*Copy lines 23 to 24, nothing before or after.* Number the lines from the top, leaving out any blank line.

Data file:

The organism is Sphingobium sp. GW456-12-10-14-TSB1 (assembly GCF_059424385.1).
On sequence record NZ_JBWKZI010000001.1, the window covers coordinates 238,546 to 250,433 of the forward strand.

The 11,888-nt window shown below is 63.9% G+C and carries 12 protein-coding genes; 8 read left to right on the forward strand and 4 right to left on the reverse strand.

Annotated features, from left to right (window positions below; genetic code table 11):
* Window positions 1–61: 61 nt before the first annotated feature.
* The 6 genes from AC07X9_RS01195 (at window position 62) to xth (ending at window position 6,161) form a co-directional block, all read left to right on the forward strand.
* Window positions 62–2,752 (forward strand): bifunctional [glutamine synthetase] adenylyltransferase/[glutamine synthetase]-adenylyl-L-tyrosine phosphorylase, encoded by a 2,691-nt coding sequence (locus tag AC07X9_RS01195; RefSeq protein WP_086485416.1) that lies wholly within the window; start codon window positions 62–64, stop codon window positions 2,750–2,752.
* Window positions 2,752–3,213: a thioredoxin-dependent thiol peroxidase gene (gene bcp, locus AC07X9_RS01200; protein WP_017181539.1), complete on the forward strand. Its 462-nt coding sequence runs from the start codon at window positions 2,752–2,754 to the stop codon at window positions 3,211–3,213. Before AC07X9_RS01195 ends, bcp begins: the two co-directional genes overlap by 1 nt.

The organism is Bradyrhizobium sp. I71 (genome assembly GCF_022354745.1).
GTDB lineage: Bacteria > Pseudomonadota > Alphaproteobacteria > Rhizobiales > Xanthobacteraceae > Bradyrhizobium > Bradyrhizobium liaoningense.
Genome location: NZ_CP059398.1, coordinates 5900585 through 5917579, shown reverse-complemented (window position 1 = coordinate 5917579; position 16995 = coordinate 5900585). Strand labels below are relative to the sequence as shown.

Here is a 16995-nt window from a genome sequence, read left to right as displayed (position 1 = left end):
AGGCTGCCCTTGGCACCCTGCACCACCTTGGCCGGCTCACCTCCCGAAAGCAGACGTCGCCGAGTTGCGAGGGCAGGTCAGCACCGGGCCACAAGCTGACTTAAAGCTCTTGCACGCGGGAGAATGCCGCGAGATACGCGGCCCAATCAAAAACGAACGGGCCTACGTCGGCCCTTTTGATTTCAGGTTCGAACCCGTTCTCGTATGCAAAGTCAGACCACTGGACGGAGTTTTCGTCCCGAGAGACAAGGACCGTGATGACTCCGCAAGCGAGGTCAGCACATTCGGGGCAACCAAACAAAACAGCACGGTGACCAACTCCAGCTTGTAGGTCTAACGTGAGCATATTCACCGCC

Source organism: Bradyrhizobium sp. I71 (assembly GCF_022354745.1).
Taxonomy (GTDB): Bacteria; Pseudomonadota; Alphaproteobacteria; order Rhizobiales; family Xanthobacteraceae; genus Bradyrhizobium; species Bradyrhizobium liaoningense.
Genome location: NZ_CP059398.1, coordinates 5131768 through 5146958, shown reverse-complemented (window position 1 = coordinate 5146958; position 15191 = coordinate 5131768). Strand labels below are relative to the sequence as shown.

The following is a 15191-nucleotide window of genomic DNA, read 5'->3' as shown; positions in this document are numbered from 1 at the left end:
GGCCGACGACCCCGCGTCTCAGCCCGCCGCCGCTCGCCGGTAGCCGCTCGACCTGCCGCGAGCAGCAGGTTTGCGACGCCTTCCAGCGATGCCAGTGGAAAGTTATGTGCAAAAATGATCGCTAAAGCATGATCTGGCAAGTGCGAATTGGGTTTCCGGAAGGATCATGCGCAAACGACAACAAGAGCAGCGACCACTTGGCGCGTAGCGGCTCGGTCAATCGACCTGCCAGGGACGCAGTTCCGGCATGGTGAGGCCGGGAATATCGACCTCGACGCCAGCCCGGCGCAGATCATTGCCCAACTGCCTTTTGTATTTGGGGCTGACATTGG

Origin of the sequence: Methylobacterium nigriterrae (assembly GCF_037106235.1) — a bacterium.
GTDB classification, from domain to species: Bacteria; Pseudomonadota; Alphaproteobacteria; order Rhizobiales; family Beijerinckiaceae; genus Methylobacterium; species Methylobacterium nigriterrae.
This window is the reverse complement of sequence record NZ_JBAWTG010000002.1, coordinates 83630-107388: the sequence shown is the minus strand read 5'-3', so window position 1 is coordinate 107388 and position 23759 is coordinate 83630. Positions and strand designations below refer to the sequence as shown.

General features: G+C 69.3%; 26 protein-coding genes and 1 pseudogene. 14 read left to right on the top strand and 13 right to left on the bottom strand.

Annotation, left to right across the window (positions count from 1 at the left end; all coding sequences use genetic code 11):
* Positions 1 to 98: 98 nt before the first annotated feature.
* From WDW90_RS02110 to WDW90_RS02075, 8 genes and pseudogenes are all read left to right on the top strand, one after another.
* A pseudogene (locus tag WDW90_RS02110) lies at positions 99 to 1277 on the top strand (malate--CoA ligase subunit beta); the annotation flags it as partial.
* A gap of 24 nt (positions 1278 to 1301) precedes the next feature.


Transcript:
Annotation, left to right across the window (positions count from 1 at the left end; all coding sequences use genetic code 11):
* Positions 1 to 98: 98 nt before the first annotated feature.